Records over 450 years
Long before adult psychiatry and child and adolescent psychiatry moved into the hospital in its present location, people with mental illnesses were treated in Würzburg. Würzburg was also one of the first German cities in which the subject of psychiatry was systematically taught and studied. At the Julius Maximilian University, which in turn is one of the oldest universities in Germany, the first chair of psychiatry was established in 1863, thus institutionalizing psychiatry as a clinical discipline.
The history of psychiatry in Würzburg
The following chronology gives a brief overview of important milestones in the history of psychiatry in Würzburg:
- 1583: A ward for the inpatient treatment of mentally ill patients is opened for the first time in the Julius - Spital
- 1833: Foundation of the first psychiatric clinic in the Julius-Spital
- 1863: The first chair of psychiatry is established. Psychiatric research and teaching are thus institutionalized for the first time.
- 1893: Opening of the psychiatric clinic in Füchsleinstraße
- 1939 - 1945: Leading participation of the chair holder in the T4 campaign. Branch of the concentration camp (KZ) Flossenbürg on the grounds of the clinic.
- 1965: Start of the new building in its present form
- 1971: Relocation of the Psychiatric Clinic to the building of the old University Eye Clinic on Röntgenring
- 1978: The chair for child and adolescent psychiatry is established in Würzburg. Opening of the University Hospital for Child and Adolescent Psychiatry.
- 1981: In a ceremonial act, the new psychiatric clinic at Füchsleinstraße 15 is opened.
- 2013: Foundation of the Center of Mental Health (CMH)
- 2018: Foundation of the Comprehensive Anxiety Center as the first Psychiatric A-Center in Germany
- 2019: Foundation of the German Center of Prevention Research on Mental Health
The crimes of the National Socialist era
The members of the CMH are very concerned about the role of psychiatry during the National Socialist era 1933-1945, especially because Werner Heyde, the Würzburg professor of psychiatry at the time, played a leading role in the so-called T4 campaign. Behind this name hides the systematic murder of more than 200,000 people with physical, mental and psychological illnesses under the direction of the Central Office T4 between 1940 and 1945. This group of people was considered unworthy of life and their murder was justified as "euthanasia".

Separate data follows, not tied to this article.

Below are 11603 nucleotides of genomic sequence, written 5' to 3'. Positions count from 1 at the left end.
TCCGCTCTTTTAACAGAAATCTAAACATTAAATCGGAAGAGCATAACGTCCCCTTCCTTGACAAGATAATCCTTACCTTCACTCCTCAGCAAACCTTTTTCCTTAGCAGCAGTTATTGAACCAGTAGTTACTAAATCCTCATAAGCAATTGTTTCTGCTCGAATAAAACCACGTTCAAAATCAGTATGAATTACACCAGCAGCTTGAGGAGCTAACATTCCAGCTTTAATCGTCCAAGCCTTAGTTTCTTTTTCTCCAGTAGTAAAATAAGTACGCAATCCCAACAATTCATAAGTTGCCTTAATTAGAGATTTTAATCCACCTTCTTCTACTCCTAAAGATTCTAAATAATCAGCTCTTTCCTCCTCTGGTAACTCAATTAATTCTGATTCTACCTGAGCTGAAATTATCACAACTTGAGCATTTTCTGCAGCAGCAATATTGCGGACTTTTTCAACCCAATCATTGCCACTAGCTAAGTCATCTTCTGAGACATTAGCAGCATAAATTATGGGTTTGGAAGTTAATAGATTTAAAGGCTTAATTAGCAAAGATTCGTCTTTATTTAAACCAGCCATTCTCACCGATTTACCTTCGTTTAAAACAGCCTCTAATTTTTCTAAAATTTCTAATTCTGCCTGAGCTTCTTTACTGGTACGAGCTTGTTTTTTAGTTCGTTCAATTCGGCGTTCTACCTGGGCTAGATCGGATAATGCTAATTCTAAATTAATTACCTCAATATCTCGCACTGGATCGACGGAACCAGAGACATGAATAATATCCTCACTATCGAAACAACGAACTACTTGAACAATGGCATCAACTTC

Memorials in stone
In 2008, a stumbling block in memory of one of the euthanasia victims was laid in front of the building in Füchsleinstraße, and another one in 2017. In 2014, as part of a symposium on "Euthanasia" and forced sterilization in Würzburg at the time of National Socialism, a commemorative stele was erected in the old archway of the psychiatric clinic. One of the almost 1000 women who fell victim to this crime in Würzburg was the patient Margarete Höppel. On the initiative of the CMH, the address of the psychiatric clinic was renamed from Füchsleinstraße 15 to Margarete-Höppel-Platz 1 in 2016 in memory of her and on behalf of all other victims.
Exhibition and education
In 2017, the CMH brought the travelling exhibition "Captured, traced, destroyed. Sick and Disabled Persons under National Socialism" of the German Society for Psychiatry and Psychotherapy, Psychosomatics and Neurology (DGPPN) to Würzburg for two months. The documentation with higly emotional photos of victims and perpetrators, of measures and procedures in the implementation of the political program of a racial hygiene policy was shown nationally and internationally at 76 locations in eight different countries and on five continents.
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